Are Mermaids Real
What exactly is a mermaid and should you be worried next time you take a trip to the beach?
Mermaids are mythical creatures that appear in stories and folklore around the world. They appear in ancient tales and are still popular today, featuring in famous writings such as The Little Mermaid and modern-day movies like Pirate of the Caribbean.
If you love mermaids, or just want to find out some information about the fascinating mythology surrounding them, carry on reading!
Mermaids, Fact Or Fiction?
With around 80% of the Earth's oceans being unexplored, let's dive into the fascinating world of mermaids.
What Are Mermaids?
Mermaids are sea creatures that are half-fish, half-human, however, there is no proof mermaids are real.
Mermaids, the female counterparts- are half-woman, whereas mermen are half-man half-fish.
These mythical creatures appear in many maritime stories throughout history, from all around the world.
What's The History Of Mermaids?
These aquatic humanoids appear in stories from many cultures throughout history. People believed the oceans hid an array of creatures such as mermaids, sea serpents, and the Kraken.
Mermaid stories have fascinated people for thousands of years. Depiction of magical females like mermaids have been found on Stone Age cave paintings around 30,000 years old.
There are stories of mermaids from around the world. Ancient Assyria (modern-day Syria) mythology describes the goddess Atargatis or Derceto, as half-fish half-woman.
These mythical creatures appear in Babylonian tales, Oannes or Era the Fish-God is depicted as being half-human and half-fish. Ancient Greek mythology featured the sea god Triton, and also the Romans had Neptune as their sea god. Both are shown as half-human, with a muscular upper body and a fishtail.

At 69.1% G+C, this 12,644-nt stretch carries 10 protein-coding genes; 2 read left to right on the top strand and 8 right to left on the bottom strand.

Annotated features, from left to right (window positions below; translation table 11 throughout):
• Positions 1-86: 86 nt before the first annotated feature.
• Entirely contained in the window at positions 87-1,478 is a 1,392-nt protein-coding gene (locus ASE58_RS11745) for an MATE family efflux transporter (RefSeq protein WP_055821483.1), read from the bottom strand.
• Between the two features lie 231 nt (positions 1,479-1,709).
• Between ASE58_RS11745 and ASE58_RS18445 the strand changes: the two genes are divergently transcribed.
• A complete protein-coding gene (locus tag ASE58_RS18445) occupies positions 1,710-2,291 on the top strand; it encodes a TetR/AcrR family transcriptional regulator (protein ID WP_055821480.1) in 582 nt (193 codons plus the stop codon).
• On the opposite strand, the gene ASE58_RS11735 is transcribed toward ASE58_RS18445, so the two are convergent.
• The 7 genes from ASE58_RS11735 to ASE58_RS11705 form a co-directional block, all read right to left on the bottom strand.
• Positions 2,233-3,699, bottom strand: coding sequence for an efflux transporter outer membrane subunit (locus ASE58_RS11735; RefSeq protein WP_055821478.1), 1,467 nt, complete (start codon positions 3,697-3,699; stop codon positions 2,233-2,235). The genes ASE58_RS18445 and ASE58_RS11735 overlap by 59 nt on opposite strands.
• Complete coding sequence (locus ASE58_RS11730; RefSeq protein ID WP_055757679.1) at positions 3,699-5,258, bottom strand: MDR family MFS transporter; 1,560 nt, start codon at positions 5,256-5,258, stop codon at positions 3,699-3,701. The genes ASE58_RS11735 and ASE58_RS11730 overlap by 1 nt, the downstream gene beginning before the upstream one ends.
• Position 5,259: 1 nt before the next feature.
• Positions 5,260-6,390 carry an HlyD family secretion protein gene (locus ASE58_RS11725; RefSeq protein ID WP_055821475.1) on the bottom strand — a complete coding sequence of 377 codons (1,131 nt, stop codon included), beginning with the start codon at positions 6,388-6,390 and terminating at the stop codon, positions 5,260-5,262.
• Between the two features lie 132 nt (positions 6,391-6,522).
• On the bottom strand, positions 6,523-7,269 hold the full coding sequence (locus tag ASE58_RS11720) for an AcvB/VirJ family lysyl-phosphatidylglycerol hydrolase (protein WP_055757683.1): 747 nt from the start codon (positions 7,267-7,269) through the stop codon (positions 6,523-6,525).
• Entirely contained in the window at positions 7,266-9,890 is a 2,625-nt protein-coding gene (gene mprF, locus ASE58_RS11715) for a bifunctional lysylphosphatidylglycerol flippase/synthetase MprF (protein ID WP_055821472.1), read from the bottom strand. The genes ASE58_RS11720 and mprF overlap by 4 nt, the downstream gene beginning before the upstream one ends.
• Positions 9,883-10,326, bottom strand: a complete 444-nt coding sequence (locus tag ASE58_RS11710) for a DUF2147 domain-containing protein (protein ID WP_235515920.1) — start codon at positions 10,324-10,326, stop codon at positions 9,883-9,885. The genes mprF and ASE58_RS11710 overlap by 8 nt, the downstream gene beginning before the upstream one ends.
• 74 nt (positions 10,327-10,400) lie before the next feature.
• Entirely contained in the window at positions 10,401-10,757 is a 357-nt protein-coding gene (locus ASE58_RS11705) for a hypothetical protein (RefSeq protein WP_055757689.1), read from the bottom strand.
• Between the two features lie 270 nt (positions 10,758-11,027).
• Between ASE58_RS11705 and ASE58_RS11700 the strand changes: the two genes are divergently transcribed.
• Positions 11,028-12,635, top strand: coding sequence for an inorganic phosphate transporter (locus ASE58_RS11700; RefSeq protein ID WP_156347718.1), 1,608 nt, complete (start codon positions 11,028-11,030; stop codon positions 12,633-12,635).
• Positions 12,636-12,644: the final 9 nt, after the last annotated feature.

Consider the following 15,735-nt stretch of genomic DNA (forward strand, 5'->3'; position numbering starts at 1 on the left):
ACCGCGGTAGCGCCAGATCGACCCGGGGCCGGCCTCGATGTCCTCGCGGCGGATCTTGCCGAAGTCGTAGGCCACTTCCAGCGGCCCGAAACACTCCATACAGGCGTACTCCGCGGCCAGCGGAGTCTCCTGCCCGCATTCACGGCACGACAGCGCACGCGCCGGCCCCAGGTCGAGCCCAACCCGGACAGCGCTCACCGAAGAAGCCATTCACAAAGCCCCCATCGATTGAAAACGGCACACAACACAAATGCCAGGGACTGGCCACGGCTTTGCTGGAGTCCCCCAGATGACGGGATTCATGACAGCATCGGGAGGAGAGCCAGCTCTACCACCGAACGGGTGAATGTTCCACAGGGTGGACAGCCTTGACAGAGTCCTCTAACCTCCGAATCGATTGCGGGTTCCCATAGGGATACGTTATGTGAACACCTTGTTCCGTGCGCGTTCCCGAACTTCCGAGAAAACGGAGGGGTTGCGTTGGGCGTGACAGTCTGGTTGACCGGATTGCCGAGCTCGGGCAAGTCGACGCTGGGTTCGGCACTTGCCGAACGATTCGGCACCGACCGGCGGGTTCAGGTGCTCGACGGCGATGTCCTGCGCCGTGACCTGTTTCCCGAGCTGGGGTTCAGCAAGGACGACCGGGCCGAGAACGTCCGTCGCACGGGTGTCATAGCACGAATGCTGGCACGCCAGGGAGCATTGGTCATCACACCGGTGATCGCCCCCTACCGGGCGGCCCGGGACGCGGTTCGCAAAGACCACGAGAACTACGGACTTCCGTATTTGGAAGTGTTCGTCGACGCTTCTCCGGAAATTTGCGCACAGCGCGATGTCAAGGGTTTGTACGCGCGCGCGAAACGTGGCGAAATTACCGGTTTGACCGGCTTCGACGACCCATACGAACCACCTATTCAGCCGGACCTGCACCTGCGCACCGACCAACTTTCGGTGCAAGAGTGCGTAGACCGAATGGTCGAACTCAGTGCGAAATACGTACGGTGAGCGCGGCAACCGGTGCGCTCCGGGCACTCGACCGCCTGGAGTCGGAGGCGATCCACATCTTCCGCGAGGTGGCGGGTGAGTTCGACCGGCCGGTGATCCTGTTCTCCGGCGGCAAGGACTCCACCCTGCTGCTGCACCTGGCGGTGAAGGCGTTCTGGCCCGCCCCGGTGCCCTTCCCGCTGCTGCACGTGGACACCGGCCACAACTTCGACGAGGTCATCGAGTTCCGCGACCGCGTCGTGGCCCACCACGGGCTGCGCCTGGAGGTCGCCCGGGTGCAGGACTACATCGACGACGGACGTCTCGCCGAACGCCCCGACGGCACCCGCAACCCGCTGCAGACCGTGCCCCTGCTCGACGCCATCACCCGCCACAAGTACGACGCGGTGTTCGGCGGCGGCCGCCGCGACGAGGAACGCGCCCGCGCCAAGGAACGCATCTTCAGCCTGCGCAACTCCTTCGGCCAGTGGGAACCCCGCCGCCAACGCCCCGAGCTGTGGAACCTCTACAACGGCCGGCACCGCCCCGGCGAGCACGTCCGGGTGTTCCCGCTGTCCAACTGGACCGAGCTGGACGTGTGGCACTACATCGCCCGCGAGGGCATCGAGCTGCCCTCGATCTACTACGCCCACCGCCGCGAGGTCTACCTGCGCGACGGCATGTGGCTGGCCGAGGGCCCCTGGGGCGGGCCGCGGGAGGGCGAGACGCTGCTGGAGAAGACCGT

There are also many stories and legends from Scotland where the mermaids can take human form. In Ireland, they have beautiful creatures with long green hair called Merrows which look like what we think of as mermaids but with the male counterpart being more fish-like than human.
In more recent times religions such as Hinduism have Suvannamaccha, a mermaid princess, who also appears in some Thai folklore. The popular religion in Brazil, Candomblé, is based on beliefs from Africa and features Oxum and Iemanjá, mermaid water goddesses.
Are Mermaids Friend Or Foe?
This very much depends on which stories of mermaids you are looking at. Some mermaid myths depict them as evil whereas in some stories they are good.
There is plenty of folklore and mermaid mythology where these aquatic humanoids are associated with bad luck and tragedy. One story, a very famous tale from Ancient Greece, Homer's Odyssey features the notorious sirens, beautiful creatures which lure sailors to their deaths with their singing. These mermaids eat the unlucky men.
Not quite as famous as their female counterparts, the half-human mermen also have a reputation for misfortune causing ships to sink and sailors to drown in the sea.
The Blue Men of the Minch from Scottish folklore are said to challenge ship captains to rhyming competitions and only if the captain is successful do these half-human half-fish creatures let the ship go safely.
Mermaids exist as children-sized water spirits in Japanese folklore. In these mermaid myths they would challenge humans with games where if the human lost, they would be killed.